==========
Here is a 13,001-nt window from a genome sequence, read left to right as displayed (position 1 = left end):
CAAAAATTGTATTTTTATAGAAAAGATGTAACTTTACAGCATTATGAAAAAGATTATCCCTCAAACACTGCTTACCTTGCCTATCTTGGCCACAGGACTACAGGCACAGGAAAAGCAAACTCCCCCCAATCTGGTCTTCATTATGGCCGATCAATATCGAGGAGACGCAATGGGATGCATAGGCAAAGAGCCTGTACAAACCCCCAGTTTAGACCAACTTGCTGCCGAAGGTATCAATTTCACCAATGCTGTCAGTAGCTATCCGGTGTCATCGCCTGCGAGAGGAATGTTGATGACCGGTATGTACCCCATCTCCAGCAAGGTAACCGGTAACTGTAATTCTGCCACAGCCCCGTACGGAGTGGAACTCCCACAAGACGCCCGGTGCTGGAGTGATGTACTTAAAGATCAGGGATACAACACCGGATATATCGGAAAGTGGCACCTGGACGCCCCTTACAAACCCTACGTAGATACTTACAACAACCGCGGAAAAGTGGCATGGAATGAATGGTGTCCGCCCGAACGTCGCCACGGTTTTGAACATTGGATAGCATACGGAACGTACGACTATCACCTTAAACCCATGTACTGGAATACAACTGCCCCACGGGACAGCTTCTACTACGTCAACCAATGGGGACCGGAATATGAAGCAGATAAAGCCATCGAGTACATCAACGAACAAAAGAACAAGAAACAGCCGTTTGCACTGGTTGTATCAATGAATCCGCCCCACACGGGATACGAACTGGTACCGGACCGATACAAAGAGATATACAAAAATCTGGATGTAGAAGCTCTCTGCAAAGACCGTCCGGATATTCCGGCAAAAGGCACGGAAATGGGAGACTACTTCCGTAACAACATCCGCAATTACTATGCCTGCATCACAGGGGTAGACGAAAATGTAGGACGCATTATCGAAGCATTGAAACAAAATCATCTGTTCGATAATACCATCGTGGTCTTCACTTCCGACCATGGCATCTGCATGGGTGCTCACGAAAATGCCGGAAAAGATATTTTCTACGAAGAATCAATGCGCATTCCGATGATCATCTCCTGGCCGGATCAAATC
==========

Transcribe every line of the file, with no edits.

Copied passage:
Here is a 13,001-nt window from a genome sequence, read left to right as displayed (position 1 = left end):
CAAAAATTGTATTTTTATAGAAAAGATGTAACTTTACAGCATTATGAAAAAGATTATCCCTCAAACACTGCTTACCTTGCCTATCTTGGCCACAGGACTACAGGCACAGGAAAAGCAAACTCCCCCCAATCTGGTCTTCATTATGGCCGATCAATATCGAGGAGACGCAATGGGATGCATAGGCAAAGAGCCTGTACAAACCCCCAGTTTAGACCAACTTGCTGCCGAAGGTATCAATTTCACCAATGCTGTCAGTAGCTATCCGGTGTCATCGCCTGCGAGAGGAATGTTGATGACCGGTATGTACCCCATCTCCAGCAAGGTAACCGGTAACTGTAATTCTGCCACAGCCCCGTACGGAGTGGAACTCCCACAAGACGCCCGGTGCTGGAGTGATGTACTTAAAGATCAGGGATACAACACCGGATATATCGGAAAGTGGCACCTGGACGCCCCTTACAAACCCTACGTAGATACTTACAACAACCGCGGAAAAGTGGCATGGAATGAATGGTGTCCGCCCGAACGTCGCCACGGTTTTGAACATTGGATAGCATACGGAACGTACGACTATCACCTTAAACCCATGTACTGGAATACAACTGCCCCACGGGACAGCTTCTACTACGTCAACCAATGGGGACCGGAATATGAAGCAGATAAAGCCATCGAGTACATCAACGAACAAAAGAACAAGAAACAGCCGTTTGCACTGGTTGTATCAATGAATCCGCCCCACACGGGATACGAACTGGTACCGGACCGATACAAAGAGATATACAAAAATCTGGATGTAGAAGCTCTCTGCAAAGACCGTCCGGATATTCCGGCAAAAGGCACGGAAATGGGAGACTACTTCCGTAACAACATCCGCAATTACTATGCCTGCATCACAGGGGTAGACGAAAATGTAGGACGCATTATCGAAGCATTGAAACAAAATCATCTGTTCGATAATACCATCGTGGTCTTCACTTCCGACCATGGCATCTGCATGGGTGCTCACGAAAATGCCGGAAAAGATATTTTCTACGAAGAATCAATGCGCATTCCGATGATCATCTCCTGGCCGGATCAAATC